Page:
Is Work Stress Affecting Your Sleep?

Is Work Stress Affecting Your Sleep?

5 minute read

From the thought of daily rush-hour commutes, to the onslaught of back-to-back meetings, it's no wonder why work is called "the daily grind." The "grind" has taken on a new look in these uncertain times of the worldwide Coronavirus (COVID-19) outbreak. As of this writing, 43% of Americans are in a WFH (Work from Home) mode and practicing "social distancing." Now more than ever, if the stresses of a 9-to-5 life start to take a toll on your sleep quality, it might be time to step back and figure out how you can fix it. First, let's learn about the relationship between stress and sleep, and then discover a few ways how you can reduce stress and improve your slumber:

The Connection Between Stress and Sleep

About 25% of U.S. workers say work is the most dominant source of stress in their lives, and honestly, it's not surprising. There's a multitude of potential stressors that can affect you while you're at work. It could be a heavy workload, (previously) lots of travel, an overbearing boss, aggravating coworkers, an overall dissatisfaction with your position, and the list goes on. Is Work Stress is Affecting Your Sleep? In these COVID-19 days, add the stressors of both parents working from a makeshift home office, college age kids back at home completing their course work online, parents taking shifts trying to home school their children, all the while pets are underfoot wondering why their quiet lazy days are gone. Whenever you're exposed to stress for a prolonged period, the duration and quality of your sleep can diminish. Work-related stressors can trigger the automatic nervous system in your body to release a burst of stress hormones including cortisol — your body's natural alarm system. This discharge creates a surge of energy by raising your heart rate, which circulates your blood to the necessary organs and muscles to prepare your body to either take action or run away from a stressful event. This natural reaction to stress is known as the fight-or-flight response. The heightened hormone levels drop to normal once the situation passes, but if it doesn't, that's when trouble starts to kick in. For one, stress hormones are not conducive to achieving a relaxed state of being. Additionally, the chemicals associated with deep sleep help tame the production of these stress hormones. So when you don't get a good night's sleep, your body keeps releasing these hormones, making you even more stressed out. "The news may be quite negative, coronavirus anxiety can cause us to struggle to get to sleep, a raised heart rate makes it more difficult to sleep, poor sleep will make you worry more - it's a vicious circle," said James Wilson, aka The Sleep Geek, a sleep behavior and environment expert, to the Standard. To tell whether you're too stressed to sleep soundly, here are a few signs of the work stress indicators to look out for:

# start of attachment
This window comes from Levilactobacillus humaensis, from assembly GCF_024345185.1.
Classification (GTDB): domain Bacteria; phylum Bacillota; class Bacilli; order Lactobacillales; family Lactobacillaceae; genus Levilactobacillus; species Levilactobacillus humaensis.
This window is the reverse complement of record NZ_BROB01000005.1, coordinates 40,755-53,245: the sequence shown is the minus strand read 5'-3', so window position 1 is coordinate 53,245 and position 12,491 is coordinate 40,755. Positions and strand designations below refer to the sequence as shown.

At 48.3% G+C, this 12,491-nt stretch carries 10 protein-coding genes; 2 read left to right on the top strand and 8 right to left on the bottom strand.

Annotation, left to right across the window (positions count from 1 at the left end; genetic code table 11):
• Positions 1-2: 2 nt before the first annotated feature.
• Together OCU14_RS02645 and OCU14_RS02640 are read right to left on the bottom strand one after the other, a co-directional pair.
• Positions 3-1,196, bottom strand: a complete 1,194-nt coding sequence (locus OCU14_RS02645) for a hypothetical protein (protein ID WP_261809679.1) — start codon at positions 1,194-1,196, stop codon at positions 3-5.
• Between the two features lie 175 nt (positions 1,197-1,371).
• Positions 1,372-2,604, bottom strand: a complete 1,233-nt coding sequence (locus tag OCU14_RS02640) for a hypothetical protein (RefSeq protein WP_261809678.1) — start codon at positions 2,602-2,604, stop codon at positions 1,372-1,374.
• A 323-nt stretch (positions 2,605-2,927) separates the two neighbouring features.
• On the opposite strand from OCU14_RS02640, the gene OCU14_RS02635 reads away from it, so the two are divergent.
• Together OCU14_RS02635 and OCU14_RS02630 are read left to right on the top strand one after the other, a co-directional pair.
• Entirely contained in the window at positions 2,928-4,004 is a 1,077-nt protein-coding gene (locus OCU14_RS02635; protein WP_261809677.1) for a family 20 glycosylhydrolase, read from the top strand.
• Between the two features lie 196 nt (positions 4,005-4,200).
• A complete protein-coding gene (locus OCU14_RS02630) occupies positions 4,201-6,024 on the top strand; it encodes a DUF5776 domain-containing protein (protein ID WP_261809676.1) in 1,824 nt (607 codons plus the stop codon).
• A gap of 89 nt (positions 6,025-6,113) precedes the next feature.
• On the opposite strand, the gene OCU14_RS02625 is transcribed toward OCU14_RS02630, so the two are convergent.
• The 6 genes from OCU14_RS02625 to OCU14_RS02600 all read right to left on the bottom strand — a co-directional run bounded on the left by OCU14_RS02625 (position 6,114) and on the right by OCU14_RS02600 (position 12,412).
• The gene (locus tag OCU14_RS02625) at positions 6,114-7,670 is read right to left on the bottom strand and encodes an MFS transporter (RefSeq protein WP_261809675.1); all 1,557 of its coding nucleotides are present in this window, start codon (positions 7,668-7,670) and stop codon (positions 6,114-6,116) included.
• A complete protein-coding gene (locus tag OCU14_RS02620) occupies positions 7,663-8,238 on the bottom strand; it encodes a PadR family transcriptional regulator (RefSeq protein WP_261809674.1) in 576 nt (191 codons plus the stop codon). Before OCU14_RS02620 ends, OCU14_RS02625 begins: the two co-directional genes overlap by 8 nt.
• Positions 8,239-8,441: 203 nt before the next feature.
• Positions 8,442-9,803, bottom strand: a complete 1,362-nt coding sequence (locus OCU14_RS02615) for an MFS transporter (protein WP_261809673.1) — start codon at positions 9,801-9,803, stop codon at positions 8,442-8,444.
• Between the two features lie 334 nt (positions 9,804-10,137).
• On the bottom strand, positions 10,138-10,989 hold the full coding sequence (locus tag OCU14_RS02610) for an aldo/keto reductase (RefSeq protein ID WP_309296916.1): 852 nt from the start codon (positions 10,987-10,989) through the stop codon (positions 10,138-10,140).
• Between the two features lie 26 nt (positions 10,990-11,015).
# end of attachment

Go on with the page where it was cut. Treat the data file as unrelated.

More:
• Your mind is racing
  • Your heart rate is increasing
  • Your muscles are tense
  • You're sweating excessively

Ways to Reduce Stress to Improve Sleep

No matter whether it comes from work or your personal life, stress is a normal part of everyday living. Amidst growing concern about COVID-19 infection, health officials have provided several recommendations to help individuals protect themselves and their families. Fortunately, a growing body of evidence suggests that an additional lifestyle modification could also dramatically improve your odds of avoiding infection — getting more sleep. That's why it's vitally important to ensure you're managing it in a healthy way so you can sleep soundly. Here are some tips to help you keep stress under control and improve your slumber.

  • Detect the Root Cause of Chronic Stress: This is the first action you must take to manage your stress. Once you detect the source of your discomfort, you can take steps to alleviate it. Consider scheduling a cognitive behavioral therapy session. Even in a video consultation, a counselor or therapist can help get to the bottom of your anxiety and provide ways to change your perspective on a stressful situation.
  • Exercise: You can't go wrong with exercise if you need to blow off some steam. It's obviously excellent for your physical health, but research suggests it's also an effective treatment for reducing symptoms of anxiety and stress. Aim for at least 30 minutes of physical activity a day. If the thought of running a treadmill for a half hour bores you to tears, find something that's more social like an online yoga or dance class.

Exercise Is Work Stress is Affecting Your Sleep

  • Meditate: A study conducted by Harvard researchers states that mindful meditation can relieve anxiety and mental stress. The best part is that it can be done anywhere and only takes 5 to 10 minutes out of your day. Simply focusing on your breathing can help you relax and release tension in your body, making it easier for you to drift off to sleep.
  • Find an at home Hobby: Interested in taking up a musical instrument? Painting? Baking? Research suggests that having a hobby outside your 9-to-5 job not only helps improve your work performance but also your stress levels. Making time for whatever activity brings you joy and relaxation can really make a difference in helping you to fall asleep.

Once you're relaxed, it's time to hit the bed and catch those precious and healthy ZZZs. To elevate your sleeping experience, particularly during these stressful times, dress your mattress with SHEEX Performance Bedding. Our Ridiculously-Soft® fabrics are breathable and moisture-wicking, ensuring your sleep is longer, cooler and better than ever.

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